All right, boys and girls. Gather ’round, ’cause it’s DRAGONWATCH TIME!
Dragonwatch: Wrath of the Dragon King came out last October, and man. Brandon Mull pulled out all the stops with this one. Usually he seems to wait until about book 4 of a series before ramping up the intensity, but when I finished this one, I was speechless. If this is book 2, what are the next three going to be like?
I’ve been dying to talk about this book, so let’s get started!
***Major spoilers will be avoided, but if you’re sensitive about that sort of thing, you may want to skip this post. Also, any promotional materials released before the book came out (book trailer, exerpts, etc.) are fair game.***
Wrath of the Dragon King picks up right where Dragonwatch left off. Having found the caretaker’s scepter and humiliated Celebrant, the dragon king, Kendra and Seth Sorensen are invited to the Feast of Welcome at Celebrant’s palace. The king officially declares war on the human caretakers, has their transportation killed, and forces them to take the long way home. As if hiking past a creepy castle on a festival night in a deadly sanctuary isn’t bad enough, they learn that Celebrant is trying to get the Wizenstone, a magical doohickey that either side can use to deus ex machina their way to victory in this war. Once again it’s up to plucky youngsters Kendra and Seth, along with their rotating cast of closest friends, to get the macguffin and save the day!
(Quick side note: What’s up with the name Celebrant? It’s a river in Middle-earth, a city on Roshar, and of course, ol’ kingy here. Is there some sort of rule that every fantasy author has to have something named Celebrant in their books? Because I’m so in. I hereby pledge to put a Celebrant of some kind in every fantasy novel I write from now on.)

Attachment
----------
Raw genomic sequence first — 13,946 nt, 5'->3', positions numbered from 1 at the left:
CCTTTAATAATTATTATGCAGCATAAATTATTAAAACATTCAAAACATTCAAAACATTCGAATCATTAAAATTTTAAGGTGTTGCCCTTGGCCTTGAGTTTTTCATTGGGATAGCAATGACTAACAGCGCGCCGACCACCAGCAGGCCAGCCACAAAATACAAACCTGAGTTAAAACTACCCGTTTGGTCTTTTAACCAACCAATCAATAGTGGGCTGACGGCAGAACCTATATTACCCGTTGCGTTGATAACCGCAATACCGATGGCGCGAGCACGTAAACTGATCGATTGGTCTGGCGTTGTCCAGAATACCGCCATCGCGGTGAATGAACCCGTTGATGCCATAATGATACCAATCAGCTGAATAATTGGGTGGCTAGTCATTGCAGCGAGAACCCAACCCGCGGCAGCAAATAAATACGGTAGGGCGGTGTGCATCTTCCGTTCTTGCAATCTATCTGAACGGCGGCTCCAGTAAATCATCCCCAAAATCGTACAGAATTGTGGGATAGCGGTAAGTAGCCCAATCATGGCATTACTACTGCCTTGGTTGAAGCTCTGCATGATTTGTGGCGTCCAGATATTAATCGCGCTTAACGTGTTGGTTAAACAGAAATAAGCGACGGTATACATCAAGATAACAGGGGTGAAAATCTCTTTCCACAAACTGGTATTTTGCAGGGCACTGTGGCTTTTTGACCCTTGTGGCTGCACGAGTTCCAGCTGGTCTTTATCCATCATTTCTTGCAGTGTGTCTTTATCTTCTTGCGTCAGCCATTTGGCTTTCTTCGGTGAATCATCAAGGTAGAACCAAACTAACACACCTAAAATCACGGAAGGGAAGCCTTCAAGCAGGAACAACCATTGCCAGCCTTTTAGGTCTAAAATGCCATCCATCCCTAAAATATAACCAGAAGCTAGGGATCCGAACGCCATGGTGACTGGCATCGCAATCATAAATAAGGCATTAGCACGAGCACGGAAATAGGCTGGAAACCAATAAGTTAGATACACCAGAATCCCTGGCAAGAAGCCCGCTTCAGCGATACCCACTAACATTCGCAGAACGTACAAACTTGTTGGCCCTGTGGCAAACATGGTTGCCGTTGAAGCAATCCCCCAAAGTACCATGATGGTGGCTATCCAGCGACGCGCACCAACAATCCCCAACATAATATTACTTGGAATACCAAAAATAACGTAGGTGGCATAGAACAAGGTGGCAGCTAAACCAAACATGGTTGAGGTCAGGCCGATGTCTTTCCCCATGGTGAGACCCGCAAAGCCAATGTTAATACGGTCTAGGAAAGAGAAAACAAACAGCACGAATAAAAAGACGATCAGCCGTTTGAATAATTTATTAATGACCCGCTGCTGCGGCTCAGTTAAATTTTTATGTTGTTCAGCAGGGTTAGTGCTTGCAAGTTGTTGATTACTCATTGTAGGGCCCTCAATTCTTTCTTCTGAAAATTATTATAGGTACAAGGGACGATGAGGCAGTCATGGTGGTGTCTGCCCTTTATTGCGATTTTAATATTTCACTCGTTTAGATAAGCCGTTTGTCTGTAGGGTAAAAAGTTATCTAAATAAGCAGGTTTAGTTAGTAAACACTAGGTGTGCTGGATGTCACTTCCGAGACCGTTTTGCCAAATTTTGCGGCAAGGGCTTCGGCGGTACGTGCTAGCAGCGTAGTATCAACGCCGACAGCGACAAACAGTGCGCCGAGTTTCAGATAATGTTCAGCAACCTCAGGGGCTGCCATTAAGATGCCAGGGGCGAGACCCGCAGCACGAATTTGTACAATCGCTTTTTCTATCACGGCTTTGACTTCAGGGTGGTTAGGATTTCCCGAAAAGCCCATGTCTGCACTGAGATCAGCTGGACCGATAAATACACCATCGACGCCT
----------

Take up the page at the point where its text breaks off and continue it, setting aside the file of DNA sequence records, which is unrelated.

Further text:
First good thing: Tanu is back! Everyone’s favorite Samoan potion master returns from parts unknown, providing some much-needed Fablehaven nostalgia and adult supervision. I know, middle grade novels are supposed to be all about the kids. And don’t worry, Kendra and Seth are the ones who save the day, as usual. But Brandon Mull’s side characters are so much fun that you really miss them when they’re not around.
As such, sometimes I wish Brandon would work with the expansive cast he already has instead of introducing tons of new characters in every book. But at least one character introduced in Wrath of the Dragon King is worth the space: Ronodin, the dark unicorn.
Ronodin was actually mentioned in Fablehaven as a unicorn who willingly corrupted his horns, whatever that means. In Dragonwatch, Bracken went to Soaring Cliffs to stop him from wreaking havoc in another dragon sanctuary. Obviously he failed, because Ronodin starts slinking around the Feast of Welcome, causing trouble and harassing Kendra. He shows potential as an interesting villain for the series, and after finishing the book, I think he’s more twisted than the Sphinx. Here’s Ronodin in the book trailer, which gives you a pretty good idea of what to expect.